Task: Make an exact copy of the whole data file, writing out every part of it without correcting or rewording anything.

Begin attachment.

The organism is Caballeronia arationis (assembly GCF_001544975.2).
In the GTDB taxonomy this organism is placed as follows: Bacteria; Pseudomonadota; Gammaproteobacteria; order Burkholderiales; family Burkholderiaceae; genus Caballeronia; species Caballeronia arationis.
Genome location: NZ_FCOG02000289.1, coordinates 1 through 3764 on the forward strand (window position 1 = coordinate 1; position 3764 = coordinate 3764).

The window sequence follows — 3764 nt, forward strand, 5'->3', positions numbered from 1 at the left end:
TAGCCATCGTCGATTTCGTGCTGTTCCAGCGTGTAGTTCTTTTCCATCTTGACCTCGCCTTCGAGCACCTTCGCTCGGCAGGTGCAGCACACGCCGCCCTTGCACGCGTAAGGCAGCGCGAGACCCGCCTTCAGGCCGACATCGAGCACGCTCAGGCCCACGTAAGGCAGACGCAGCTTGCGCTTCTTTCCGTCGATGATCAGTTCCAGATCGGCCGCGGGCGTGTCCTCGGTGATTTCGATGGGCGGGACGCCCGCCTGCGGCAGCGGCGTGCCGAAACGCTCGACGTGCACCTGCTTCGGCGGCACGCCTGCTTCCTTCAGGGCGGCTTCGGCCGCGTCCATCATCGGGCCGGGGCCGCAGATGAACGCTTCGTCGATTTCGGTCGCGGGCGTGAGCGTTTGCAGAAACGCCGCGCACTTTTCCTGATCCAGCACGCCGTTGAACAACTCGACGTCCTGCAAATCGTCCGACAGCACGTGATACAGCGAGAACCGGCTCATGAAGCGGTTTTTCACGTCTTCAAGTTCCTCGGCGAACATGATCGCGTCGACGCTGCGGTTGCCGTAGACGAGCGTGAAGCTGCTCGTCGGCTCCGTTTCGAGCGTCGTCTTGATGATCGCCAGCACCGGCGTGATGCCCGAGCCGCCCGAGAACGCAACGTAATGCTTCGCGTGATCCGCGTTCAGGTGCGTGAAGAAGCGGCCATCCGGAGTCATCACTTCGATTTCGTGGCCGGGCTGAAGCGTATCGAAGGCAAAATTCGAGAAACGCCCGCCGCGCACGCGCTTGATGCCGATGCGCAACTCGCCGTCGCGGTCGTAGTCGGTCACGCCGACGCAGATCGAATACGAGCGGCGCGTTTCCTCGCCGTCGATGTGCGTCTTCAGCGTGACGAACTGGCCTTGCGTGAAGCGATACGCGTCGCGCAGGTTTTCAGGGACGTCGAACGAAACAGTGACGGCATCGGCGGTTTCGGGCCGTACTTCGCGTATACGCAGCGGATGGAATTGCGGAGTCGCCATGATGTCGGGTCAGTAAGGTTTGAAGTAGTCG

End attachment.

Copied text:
The organism is Caballeronia arationis (assembly GCF_001544975.2).
In the GTDB taxonomy this organism is placed as follows: Bacteria; Pseudomonadota; Gammaproteobacteria; order Burkholderiales; family Burkholderiaceae; genus Caballeronia; species Caballeronia arationis.
Genome location: NZ_FCOG02000289.1, coordinates 1 through 3764 on the forward strand (window position 1 = coordinate 1; position 3764 = coordinate 3764).

The window sequence follows — 3764 nt, forward strand, 5'->3', positions numbered from 1 at the left end:
TAGCCATCGTCGATTTCGTGCTGTTCCAGCGTGTAGTTCTTTTCCATCTTGACCTCGCCTTCGAGCACCTTCGCTCGGCAGGTGCAGCACACGCCGCCCTTGCACGCGTAAGGCAGCGCGAGACCCGCCTTCAGGCCGACATCGAGCACGCTCAGGCCCACGTAAGGCAGACGCAGCTTGCGCTTCTTTCCGTCGATGATCAGTTCCAGATCGGCCGCGGGCGTGTCCTCGGTGATTTCGATGGGCGGGACGCCCGCCTGCGGCAGCGGCGTGCCGAAACGCTCGACGTGCACCTGCTTCGGCGGCACGCCTGCTTCCTTCAGGGCGGCTTCGGCCGCGTCCATCATCGGGCCGGGGCCGCAGATGAACGCTTCGTCGATTTCGGTCGCGGGCGTGAGCGTTTGCAGAAACGCCGCGCACTTTTCCTGATCCAGCACGCCGTTGAACAACTCGACGTCCTGCAAATCGTCCGACAGCACGTGATACAGCGAGAACCGGCTCATGAAGCGGTTTTTCACGTCTTCAAGTTCCTCGGCGAACATGATCGCGTCGACGCTGCGGTTGCCGTAGACGAGCGTGAAGCTGCTCGTCGGCTCCGTTTCGAGCGTCGTCTTGATGATCGCCAGCACCGGCGTGATGCCCGAGCCGCCCGAGAACGCAACGTAATGCTTCGCGTGATCCGCGTTCAGGTGCGTGAAGAAGCGGCCATCCGGAGTCATCACTTCGATTTCGTGGCCGGGCTGAAGCGTATCGAAGGCAAAATTCGAGAAACGCCCGCCGCGCACGCGCTTGATGCCGATGCGCAACTCGCCGTCGCGGTCGTAGTCGGTCACGCCGACGCAGATCGAATACGAGCGGCGCGTTTCCTCGCCGTCGATGTGCGTCTTCAGCGTGACGAACTGGCCTTGCGTGAAGCGATACGCGTCGCGCAGGTTTTCAGGGACGTCGAACGAAACAGTGACGGCATCGGCGGTTTCGGGCCGTACTTCGCGTATACGCAGCGGATGGAATTGCGGAGTCGCCATGATGTCGGGTCAGTAAGGTTTGAAGTAGTCG